The Walda Integrated Agro-Pastoralism Development Project, spearheaded by the Ewaso Ng’iro North Development Authority (ENNDA), is a transformative initiative that promises to revolutionize livestock management and uplift the livelihoods of pastoralist communities in Marsabit County, Kenya. At its core, the project aims to establish a state-of-the-art livestock feedlot in Walda, designed to enhance food security, improve livestock productivity, and serve as a model for sustainable and efficient livestock management practices.

The project’s impact on the region’s development is multifaceted and far-reaching. By targeting an estimated 300,000 pastoralist community members, including approximately 60,000 livestock-owning households, the project has the potential to transform the economic landscape of Marsabit County. The establishment of the feedlot will provide a reliable source of quality livestock feed, mitigating the devastating effects of droughts on herds and ensuring a more stable and resilient livestock sector.

The adoption of the innovative Silvopastoral System, which integrates livestock management with agroforestry, is a game-changer in the realm of sustainable development. By cultivating trees, shrubs, and forage crops within the pasture environment, the project promotes ecological balance, enhances soil fertility, and improves water retention. This holistic approach not only benefits the livestock but also contributes to the long-term health and productivity of the land, reducing the risk of land degradation and promoting environmental conservation.

The project’s ambitious outputs are a testament to its comprehensive approach to development. The construction of a 2 million cubic meters water capacity dam and the drilling and equipping of 5 boreholes will ensure a reliable water supply for livestock and fodder production. The cultivation of 1,000 acres of fodder crops, grass, and pasture legumes, along with the growth of 2 million assorted trees, will create a sustainable ecosystem that supports the feedlot’s operations while contributing to the region’s ecological well-being.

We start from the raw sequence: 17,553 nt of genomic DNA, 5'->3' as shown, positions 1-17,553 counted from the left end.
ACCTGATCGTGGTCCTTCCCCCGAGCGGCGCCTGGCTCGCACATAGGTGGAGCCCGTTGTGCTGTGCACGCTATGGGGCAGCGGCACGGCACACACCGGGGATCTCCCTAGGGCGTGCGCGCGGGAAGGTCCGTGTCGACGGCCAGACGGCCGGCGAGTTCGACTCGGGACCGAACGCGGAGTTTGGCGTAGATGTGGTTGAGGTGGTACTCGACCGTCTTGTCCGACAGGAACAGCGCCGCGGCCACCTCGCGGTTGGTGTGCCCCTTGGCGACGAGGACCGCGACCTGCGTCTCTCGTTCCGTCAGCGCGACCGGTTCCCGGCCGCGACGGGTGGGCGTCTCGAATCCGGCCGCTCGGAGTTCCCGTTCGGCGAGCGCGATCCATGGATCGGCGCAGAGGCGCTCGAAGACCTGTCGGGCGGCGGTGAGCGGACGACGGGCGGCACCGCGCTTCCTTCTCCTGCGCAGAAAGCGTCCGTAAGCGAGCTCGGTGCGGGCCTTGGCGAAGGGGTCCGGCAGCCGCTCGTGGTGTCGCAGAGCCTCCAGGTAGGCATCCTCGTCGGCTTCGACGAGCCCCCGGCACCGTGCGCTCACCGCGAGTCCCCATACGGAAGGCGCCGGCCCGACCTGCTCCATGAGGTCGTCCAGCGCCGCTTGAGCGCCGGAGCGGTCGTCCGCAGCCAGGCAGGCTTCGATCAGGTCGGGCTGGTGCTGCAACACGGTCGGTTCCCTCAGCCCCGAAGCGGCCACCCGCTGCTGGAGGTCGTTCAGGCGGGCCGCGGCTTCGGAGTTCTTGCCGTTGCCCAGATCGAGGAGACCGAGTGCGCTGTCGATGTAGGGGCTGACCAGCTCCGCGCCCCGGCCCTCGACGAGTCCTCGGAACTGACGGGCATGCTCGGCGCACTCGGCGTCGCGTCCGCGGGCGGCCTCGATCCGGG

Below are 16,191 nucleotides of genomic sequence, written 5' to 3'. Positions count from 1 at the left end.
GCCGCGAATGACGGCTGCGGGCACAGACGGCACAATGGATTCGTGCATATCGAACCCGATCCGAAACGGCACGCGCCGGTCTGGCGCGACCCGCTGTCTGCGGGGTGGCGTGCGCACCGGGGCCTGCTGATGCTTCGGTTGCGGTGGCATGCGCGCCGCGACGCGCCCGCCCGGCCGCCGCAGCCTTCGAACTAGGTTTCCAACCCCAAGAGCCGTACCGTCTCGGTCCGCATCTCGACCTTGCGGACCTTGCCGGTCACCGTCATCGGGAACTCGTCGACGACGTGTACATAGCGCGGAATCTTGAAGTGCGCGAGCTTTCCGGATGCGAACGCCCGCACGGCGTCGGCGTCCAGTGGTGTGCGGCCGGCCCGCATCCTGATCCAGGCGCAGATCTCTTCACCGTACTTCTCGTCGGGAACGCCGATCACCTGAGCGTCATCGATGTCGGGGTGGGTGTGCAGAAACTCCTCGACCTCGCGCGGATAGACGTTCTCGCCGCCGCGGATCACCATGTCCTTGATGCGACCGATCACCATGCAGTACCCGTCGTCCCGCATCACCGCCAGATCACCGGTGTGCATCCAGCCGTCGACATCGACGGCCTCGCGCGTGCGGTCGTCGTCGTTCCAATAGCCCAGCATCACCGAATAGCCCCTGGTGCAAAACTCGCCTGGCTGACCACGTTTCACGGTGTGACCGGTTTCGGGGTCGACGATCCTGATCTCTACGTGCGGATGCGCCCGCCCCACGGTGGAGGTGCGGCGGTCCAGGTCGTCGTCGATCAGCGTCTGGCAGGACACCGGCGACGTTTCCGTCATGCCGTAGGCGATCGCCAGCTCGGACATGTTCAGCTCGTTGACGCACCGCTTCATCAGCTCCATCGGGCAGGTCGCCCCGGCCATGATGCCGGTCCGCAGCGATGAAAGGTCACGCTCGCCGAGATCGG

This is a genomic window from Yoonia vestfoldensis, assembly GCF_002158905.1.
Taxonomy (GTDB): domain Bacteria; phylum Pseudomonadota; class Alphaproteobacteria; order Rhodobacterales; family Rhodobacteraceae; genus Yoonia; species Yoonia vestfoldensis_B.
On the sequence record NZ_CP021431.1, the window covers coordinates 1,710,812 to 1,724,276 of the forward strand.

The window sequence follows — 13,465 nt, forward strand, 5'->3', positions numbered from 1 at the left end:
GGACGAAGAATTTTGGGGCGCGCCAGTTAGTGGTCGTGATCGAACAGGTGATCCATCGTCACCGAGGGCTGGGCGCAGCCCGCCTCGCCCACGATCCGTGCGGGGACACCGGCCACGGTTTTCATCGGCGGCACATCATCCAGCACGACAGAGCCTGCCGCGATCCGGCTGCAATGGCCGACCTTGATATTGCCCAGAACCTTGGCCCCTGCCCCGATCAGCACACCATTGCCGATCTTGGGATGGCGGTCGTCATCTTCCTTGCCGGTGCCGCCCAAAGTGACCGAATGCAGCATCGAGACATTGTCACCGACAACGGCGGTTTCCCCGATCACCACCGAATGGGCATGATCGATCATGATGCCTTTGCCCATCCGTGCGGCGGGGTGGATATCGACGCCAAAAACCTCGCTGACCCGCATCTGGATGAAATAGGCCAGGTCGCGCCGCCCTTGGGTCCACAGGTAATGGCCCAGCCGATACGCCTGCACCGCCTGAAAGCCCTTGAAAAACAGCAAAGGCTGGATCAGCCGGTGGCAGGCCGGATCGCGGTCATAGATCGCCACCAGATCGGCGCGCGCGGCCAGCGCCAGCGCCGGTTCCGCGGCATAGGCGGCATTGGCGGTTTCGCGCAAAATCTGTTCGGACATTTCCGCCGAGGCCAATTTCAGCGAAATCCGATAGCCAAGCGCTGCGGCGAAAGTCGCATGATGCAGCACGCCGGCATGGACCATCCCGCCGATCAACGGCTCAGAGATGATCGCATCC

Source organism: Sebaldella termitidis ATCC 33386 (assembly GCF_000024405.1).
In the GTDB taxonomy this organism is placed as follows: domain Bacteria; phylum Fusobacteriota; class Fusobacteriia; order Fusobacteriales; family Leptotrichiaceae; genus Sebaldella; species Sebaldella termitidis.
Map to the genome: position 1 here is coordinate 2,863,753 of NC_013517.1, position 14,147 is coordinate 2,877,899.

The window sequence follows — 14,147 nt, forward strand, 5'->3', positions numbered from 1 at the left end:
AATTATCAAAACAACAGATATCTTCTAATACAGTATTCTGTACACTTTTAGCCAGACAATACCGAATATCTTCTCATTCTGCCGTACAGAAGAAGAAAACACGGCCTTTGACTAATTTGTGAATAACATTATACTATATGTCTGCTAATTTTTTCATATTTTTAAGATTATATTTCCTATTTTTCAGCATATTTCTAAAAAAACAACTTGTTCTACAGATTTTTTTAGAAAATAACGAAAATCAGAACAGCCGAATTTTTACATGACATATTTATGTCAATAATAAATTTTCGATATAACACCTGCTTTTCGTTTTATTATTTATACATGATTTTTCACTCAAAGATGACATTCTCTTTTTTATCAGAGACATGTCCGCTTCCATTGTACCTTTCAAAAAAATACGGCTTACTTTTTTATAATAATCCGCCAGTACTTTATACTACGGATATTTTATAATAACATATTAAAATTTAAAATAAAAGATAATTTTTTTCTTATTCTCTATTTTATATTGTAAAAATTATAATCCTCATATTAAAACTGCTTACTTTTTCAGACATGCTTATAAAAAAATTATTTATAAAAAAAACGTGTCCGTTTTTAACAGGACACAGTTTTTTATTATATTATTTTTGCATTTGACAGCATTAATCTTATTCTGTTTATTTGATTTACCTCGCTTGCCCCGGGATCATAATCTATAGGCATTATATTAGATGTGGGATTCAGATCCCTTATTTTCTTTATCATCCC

The economic benefits of the Walda Integrated Agro-Pastoralism Development Project are substantial. With the capacity to support the specialized fattening of around 5,000 heads of cattle and smallstock annually, the feedlot will significantly boost livestock productivity and market value. Pastoralists will benefit from enhanced incomes through the sale of fattened livestock at premium prices, while the increased local availability and affordability of meat and dairy products will contribute to improved food security and nutrition in the region.

Beyond the direct economic gains, the project has the potential to catalyze broader socio-economic development in Marsabit County. The creation of job opportunities along the livestock value chain will stimulate the local economy, providing employment and income-generating prospects for the community. Moreover, the project’s emphasis on community empowerment through training and sensitization programs will equip 1,000 community members with valuable skills in sustainable livestock production technologies, adoption of drought-resilient breeds, fodder production and storage, silage making, and crop residue management. This capacity building will foster a more knowledgeable and resilient community, better equipped to navigate the challenges posed by the changing climate.

The Walda Integrated Agro-Pastoralism Development Project also holds significant potential for replication and scaling up. As a model for climate-smart livestock development, the project’s success can inspire similar initiatives across other Arid and Semi-Arid Lands (ASAL) regions, promoting sustainable livestock management practices and contributing to the overall development of Kenya’s livestock sector.